Te veto ne pergas bello defendere Belgas <Quce Dracus cripuit nunc rcstituautur oportet Quas pater evertit jubeo te condere cellas Keligio Papte fac restituatur ad unguem.

These to you are our commands, Send no help to th' Netherlands Of the treasure took by Drake, Restitution you must make: And those abbies build anew, Which your father overthrew: If for any peace you hope, In all points restore the pope.

The queen’s extempore return:

Ad Graecas, bone rex, fient rnandata calendas.

Worthy king, know, this your will At latter-lammas we’ll fulfil.

In 1589 he commanded as admiral of the fleet sent to restore don Antonio, king of Portugal, the command of the land-forces being given to sir John Norris: but they were hardly got to sea, before the commanders differed, and the attempt proved abortive. The war with Spain continuing, a more effectual expedition was undertaken by sir John Hawkins and Drake, against their settlements in the West Indies, than had hitherto been made duriug the whole course of it: but the commanders here again not agreeing about the plan, this also did not turn out so successful as was expected. All diiriculties, before these two last expeditions, had given way to the skill and fortune of Drake; which probably was the reason why he did not bear these disappointments so well as he otherwise would have done. A strong sense of them is supposed to have thrown him into a melancholy, which occasioned a | bloody-flux; and of this he died on board his own ship, near the town of Noinbre de Dios in the West Indies, Jan. 28, 1596. His death was lamented by the* whole nation, and particularly by his countrymen, who had great reason to love him from the circumstances of his private life, as well as to esteem him in his public character. He was’ elected burgess for Bossiney, alias Tintagal, in Cornwall, in the 27th parliament of Elizabeth; and for Plymouth in. Devonshire, in the 35th. This town had very particular obligations to him; for in 1587 he undertook to bring water into it, through the want of which, till then, it had been grievously distressed: and he performed it by conducting thither a stream from springs at eight miles distance, in a straight line: but in the manner he brought it, the course of it runs upwards of twenty miles.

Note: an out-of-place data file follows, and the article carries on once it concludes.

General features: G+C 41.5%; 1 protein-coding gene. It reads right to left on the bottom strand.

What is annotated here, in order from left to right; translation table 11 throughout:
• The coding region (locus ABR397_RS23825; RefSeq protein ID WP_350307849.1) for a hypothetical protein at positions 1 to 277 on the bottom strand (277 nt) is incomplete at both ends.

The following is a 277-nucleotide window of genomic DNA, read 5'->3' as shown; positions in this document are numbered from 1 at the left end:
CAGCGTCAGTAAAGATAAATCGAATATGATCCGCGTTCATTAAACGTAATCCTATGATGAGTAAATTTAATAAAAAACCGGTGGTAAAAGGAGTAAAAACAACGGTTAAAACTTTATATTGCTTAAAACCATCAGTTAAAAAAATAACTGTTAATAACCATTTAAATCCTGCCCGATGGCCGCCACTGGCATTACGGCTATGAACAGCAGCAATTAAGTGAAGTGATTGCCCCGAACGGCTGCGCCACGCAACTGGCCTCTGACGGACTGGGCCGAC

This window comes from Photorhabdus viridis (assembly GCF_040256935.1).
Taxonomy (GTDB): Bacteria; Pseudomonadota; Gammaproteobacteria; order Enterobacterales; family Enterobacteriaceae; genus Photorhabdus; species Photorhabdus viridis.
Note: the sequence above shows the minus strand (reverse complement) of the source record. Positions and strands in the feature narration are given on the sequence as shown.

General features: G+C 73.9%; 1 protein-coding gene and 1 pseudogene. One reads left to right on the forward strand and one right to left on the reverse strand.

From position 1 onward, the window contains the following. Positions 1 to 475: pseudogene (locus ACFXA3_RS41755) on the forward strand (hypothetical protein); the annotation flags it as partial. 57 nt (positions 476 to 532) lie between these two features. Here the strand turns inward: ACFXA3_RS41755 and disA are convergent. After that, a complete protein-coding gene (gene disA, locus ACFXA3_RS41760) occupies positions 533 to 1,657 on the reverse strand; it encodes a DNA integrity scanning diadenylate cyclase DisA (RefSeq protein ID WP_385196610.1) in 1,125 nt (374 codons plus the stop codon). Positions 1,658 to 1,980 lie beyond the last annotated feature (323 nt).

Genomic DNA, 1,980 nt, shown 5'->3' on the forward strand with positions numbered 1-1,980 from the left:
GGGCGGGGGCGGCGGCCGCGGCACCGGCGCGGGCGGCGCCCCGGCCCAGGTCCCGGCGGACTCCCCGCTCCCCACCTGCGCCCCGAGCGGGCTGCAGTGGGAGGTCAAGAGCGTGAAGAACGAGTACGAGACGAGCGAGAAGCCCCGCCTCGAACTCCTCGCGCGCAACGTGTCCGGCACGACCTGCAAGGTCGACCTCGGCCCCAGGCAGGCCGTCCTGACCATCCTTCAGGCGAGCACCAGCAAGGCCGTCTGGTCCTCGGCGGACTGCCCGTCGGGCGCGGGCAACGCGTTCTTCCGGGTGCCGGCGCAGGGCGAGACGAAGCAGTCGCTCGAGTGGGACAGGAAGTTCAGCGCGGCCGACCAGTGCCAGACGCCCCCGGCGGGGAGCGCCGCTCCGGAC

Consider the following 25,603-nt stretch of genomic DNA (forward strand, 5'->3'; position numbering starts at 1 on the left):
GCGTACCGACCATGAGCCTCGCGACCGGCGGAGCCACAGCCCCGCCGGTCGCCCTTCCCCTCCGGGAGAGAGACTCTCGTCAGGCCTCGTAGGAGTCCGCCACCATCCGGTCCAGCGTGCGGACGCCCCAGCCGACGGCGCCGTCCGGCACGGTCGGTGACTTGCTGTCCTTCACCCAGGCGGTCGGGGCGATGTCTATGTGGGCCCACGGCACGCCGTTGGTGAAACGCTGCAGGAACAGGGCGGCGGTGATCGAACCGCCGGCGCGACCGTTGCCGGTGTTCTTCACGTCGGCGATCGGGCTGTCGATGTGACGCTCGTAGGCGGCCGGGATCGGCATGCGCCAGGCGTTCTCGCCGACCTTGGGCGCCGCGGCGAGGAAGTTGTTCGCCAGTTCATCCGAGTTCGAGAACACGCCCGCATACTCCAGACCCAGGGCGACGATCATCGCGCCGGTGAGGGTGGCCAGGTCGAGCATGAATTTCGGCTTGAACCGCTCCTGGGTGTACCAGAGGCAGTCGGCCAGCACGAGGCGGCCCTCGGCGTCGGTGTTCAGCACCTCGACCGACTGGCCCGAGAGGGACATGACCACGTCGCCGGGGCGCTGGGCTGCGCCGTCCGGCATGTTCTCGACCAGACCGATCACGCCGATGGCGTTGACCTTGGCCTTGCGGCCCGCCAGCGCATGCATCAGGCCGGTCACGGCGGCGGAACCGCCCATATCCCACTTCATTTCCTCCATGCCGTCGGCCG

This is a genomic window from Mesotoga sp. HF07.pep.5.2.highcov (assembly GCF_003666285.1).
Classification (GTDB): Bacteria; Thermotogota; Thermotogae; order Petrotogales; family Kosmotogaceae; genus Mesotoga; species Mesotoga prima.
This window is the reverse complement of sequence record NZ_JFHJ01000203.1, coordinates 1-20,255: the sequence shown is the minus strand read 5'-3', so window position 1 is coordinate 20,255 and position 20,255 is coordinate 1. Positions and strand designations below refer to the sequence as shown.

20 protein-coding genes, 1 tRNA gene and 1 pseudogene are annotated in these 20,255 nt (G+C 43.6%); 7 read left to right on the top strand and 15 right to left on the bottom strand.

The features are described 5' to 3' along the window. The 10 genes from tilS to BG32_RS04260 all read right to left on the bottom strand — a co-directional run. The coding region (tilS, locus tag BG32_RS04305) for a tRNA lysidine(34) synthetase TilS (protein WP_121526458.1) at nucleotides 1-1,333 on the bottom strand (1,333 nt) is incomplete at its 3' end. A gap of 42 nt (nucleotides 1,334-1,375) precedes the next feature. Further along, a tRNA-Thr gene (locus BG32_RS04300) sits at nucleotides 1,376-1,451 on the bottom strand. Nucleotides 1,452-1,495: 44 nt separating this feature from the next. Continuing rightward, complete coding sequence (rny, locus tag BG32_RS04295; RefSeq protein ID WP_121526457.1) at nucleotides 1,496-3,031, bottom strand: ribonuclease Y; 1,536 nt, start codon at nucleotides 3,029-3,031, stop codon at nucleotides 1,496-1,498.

Sir Francis Drake was low of stature, but well formed, had a broad open chest, a very round head, his hair of a line brown, his beard full and comely, his eyes large and clear, of a fair complexion, with a fresh, cheerful, and very engaging countenance. As navigation had been his whole study, so he understood it thoroughly, and was a perfect master in every branch, especially in astronomy, and in the application of it to the art of sailing. He had the happiness to live under the reign of a princess, who never failed to distinguish merit, and to reward it. He was always her favourite; and she gave an uncommon proof of it, in regard to a quarrel he had with his countryman sir Bernard Drake, whose arms sir Francis assuming, the other was so provoked at it, that he gave him a box on the ear. Upon this, the queen took up the quarrel, and gave sir Francis a new coat, which is thus emblazoned “Sable, a fess wavy between two pole stars Argent,” and for his crest, “a. ship on a globe under ruff,” held by a cable, with a hand out of the clouds, over it this motto, “auxilio divino” underneath, “sic parvis nriagna” in the rigging of which is hung up by the heels a wivern Gules which was the arms of sir Bernard Drake. Her majesty’s kindness, however, did not extend beyond the grave; for she suffered his brother Thomas Drake, whom he made his heir, to be prosecuted for a pretended debt to the crown; which prosecution hurt him a good deal. It is indeed true, that sir Francis died without issue, but not a bachelor, as some authors have written; for ije left behind him a widow, Elizabeth, daughter and sole heiress of | sir George Sydenham, in the county of Devon, knt. who afterwards was married to William Courtenay, esq. of Powderham castle in the same county, the ancestor of the noble family of Courtenay. 1


Biog. Brit.—Prince’s Worthies of Devon.